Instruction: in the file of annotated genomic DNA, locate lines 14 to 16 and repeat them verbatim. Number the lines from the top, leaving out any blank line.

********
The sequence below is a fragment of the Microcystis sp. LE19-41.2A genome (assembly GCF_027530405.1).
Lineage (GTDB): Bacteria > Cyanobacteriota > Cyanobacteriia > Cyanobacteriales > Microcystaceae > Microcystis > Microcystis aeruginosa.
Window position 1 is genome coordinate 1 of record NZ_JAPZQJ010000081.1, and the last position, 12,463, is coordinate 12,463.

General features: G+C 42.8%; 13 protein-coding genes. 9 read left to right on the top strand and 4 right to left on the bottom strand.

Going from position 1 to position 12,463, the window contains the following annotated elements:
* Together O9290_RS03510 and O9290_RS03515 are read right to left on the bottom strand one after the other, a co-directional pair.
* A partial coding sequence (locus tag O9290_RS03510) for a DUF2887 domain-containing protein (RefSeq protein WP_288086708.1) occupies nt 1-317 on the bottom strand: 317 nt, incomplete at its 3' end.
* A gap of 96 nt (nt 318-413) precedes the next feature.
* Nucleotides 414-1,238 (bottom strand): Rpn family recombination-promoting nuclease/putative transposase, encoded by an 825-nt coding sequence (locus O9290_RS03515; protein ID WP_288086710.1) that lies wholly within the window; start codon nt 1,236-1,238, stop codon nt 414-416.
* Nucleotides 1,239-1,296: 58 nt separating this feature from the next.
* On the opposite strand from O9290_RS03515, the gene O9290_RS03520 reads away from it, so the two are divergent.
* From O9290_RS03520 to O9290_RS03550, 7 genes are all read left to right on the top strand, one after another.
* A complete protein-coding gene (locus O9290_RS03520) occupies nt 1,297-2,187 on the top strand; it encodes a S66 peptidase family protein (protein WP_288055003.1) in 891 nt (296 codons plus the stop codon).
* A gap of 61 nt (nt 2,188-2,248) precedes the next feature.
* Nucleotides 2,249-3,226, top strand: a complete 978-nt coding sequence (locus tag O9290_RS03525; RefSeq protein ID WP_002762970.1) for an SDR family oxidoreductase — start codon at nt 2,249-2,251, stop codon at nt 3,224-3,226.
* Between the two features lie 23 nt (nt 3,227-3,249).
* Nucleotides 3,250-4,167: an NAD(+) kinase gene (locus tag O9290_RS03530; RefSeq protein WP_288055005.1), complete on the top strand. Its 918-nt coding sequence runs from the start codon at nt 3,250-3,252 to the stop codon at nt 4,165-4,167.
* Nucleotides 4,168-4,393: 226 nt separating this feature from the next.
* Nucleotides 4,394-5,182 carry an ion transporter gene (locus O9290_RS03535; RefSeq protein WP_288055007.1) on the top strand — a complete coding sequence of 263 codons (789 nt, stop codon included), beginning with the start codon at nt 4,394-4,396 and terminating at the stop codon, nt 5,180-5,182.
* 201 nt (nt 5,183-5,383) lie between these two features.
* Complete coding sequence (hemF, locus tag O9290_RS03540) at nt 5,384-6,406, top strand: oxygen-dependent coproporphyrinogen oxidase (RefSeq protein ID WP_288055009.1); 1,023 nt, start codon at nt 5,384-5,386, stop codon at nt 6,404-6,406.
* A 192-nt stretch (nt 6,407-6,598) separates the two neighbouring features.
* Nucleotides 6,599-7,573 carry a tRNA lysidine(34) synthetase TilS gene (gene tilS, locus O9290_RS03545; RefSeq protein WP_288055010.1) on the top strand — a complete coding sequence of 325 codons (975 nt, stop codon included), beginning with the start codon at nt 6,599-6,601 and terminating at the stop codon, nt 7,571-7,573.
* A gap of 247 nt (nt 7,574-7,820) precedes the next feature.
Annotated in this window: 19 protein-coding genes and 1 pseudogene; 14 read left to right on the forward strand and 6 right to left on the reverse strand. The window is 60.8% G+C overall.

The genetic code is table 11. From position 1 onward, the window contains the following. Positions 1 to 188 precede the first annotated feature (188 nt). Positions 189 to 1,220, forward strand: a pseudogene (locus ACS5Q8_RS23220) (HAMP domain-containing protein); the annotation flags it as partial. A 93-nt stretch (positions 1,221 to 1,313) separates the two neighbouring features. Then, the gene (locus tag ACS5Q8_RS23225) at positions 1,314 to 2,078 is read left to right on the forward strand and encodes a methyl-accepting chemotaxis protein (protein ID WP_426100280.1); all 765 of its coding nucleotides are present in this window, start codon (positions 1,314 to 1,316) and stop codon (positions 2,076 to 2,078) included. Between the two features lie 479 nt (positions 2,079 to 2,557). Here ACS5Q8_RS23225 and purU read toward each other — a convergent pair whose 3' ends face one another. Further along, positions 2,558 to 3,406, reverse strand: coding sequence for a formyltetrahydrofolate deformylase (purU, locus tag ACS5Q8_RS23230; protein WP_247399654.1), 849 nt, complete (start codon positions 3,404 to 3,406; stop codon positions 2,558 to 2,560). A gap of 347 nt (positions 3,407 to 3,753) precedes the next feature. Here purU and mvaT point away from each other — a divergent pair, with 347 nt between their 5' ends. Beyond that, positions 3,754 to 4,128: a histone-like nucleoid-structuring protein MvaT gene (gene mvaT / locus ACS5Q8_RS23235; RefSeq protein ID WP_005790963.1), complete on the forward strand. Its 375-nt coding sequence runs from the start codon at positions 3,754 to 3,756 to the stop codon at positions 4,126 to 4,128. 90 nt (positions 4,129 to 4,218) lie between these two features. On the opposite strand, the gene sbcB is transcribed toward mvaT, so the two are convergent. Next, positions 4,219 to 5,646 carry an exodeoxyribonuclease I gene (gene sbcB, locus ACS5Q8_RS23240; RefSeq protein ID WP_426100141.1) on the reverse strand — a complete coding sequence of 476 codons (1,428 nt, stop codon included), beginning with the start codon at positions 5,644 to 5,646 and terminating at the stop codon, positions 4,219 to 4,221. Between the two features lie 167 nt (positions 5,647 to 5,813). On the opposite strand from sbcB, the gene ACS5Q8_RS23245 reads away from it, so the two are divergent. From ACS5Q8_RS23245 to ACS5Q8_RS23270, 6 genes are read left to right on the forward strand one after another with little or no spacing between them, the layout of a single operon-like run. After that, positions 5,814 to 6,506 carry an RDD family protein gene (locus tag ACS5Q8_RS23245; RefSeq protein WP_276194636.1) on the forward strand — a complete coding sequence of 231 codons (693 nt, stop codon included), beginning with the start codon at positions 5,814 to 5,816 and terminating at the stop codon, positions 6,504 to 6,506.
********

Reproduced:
* A gap of 61 nt (nt 2,188-2,248) precedes the next feature.
* Nucleotides 2,249-3,226, top strand: a complete 978-nt coding sequence (locus tag O9290_RS03525; RefSeq protein ID WP_002762970.1) for an SDR family oxidoreductase — start codon at nt 2,249-2,251, stop codon at nt 3,224-3,226.
* Between the two features lie 23 nt (nt 3,227-3,249).